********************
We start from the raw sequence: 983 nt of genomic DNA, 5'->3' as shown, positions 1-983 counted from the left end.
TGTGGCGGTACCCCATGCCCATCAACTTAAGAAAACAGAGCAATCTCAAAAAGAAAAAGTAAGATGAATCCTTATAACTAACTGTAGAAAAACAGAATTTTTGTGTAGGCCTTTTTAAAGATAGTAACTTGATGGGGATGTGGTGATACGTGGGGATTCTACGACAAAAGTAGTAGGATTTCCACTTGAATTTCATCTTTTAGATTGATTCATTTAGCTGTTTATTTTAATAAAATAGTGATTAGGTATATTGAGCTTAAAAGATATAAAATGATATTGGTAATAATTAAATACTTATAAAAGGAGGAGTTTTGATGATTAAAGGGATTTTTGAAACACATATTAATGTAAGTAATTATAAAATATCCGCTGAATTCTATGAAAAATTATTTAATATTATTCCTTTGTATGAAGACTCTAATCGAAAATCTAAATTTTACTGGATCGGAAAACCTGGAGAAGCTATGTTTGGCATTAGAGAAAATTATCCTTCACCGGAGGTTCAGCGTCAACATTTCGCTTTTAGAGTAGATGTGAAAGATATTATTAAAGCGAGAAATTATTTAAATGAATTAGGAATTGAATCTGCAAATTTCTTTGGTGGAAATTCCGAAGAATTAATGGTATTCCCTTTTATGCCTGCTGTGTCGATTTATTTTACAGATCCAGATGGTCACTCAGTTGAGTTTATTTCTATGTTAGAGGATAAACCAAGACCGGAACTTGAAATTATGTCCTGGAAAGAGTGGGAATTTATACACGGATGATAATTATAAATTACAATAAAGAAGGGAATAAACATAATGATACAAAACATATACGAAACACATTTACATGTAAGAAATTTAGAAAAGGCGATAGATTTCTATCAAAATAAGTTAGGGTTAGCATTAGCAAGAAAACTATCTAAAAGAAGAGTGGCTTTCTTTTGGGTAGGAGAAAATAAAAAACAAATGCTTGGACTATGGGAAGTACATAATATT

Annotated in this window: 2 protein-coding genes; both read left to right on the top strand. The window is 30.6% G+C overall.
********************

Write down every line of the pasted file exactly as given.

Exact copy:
We start from the raw sequence: 983 nt of genomic DNA, 5'->3' as shown, positions 1-983 counted from the left end.
TGTGGCGGTACCCCATGCCCATCAACTTAAGAAAACAGAGCAATCTCAAAAAGAAAAAGTAAGATGAATCCTTATAACTAACTGTAGAAAAACAGAATTTTTGTGTAGGCCTTTTTAAAGATAGTAACTTGATGGGGATGTGGTGATACGTGGGGATTCTACGACAAAAGTAGTAGGATTTCCACTTGAATTTCATCTTTTAGATTGATTCATTTAGCTGTTTATTTTAATAAAATAGTGATTAGGTATATTGAGCTTAAAAGATATAAAATGATATTGGTAATAATTAAATACTTATAAAAGGAGGAGTTTTGATGATTAAAGGGATTTTTGAAACACATATTAATGTAAGTAATTATAAAATATCCGCTGAATTCTATGAAAAATTATTTAATATTATTCCTTTGTATGAAGACTCTAATCGAAAATCTAAATTTTACTGGATCGGAAAACCTGGAGAAGCTATGTTTGGCATTAGAGAAAATTATCCTTCACCGGAGGTTCAGCGTCAACATTTCGCTTTTAGAGTAGATGTGAAAGATATTATTAAAGCGAGAAATTATTTAAATGAATTAGGAATTGAATCTGCAAATTTCTTTGGTGGAAATTCCGAAGAATTAATGGTATTCCCTTTTATGCCTGCTGTGTCGATTTATTTTACAGATCCAGATGGTCACTCAGTTGAGTTTATTTCTATGTTAGAGGATAAACCAAGACCGGAACTTGAAATTATGTCCTGGAAAGAGTGGGAATTTATACACGGATGATAATTATAAATTACAATAAAGAAGGGAATAAACATAATGATACAAAACATATACGAAACACATTTACATGTAAGAAATTTAGAAAAGGCGATAGATTTCTATCAAAATAAGTTAGGGTTAGCATTAGCAAGAAAACTATCTAAAAGAAGAGTGGCTTTCTTTTGGGTAGGAGAAAATAAAAAACAAATGCTTGGACTATGGGAAGTACATAATATT

Annotated in this window: 2 protein-coding genes; both read left to right on the top strand. The window is 30.6% G+C overall.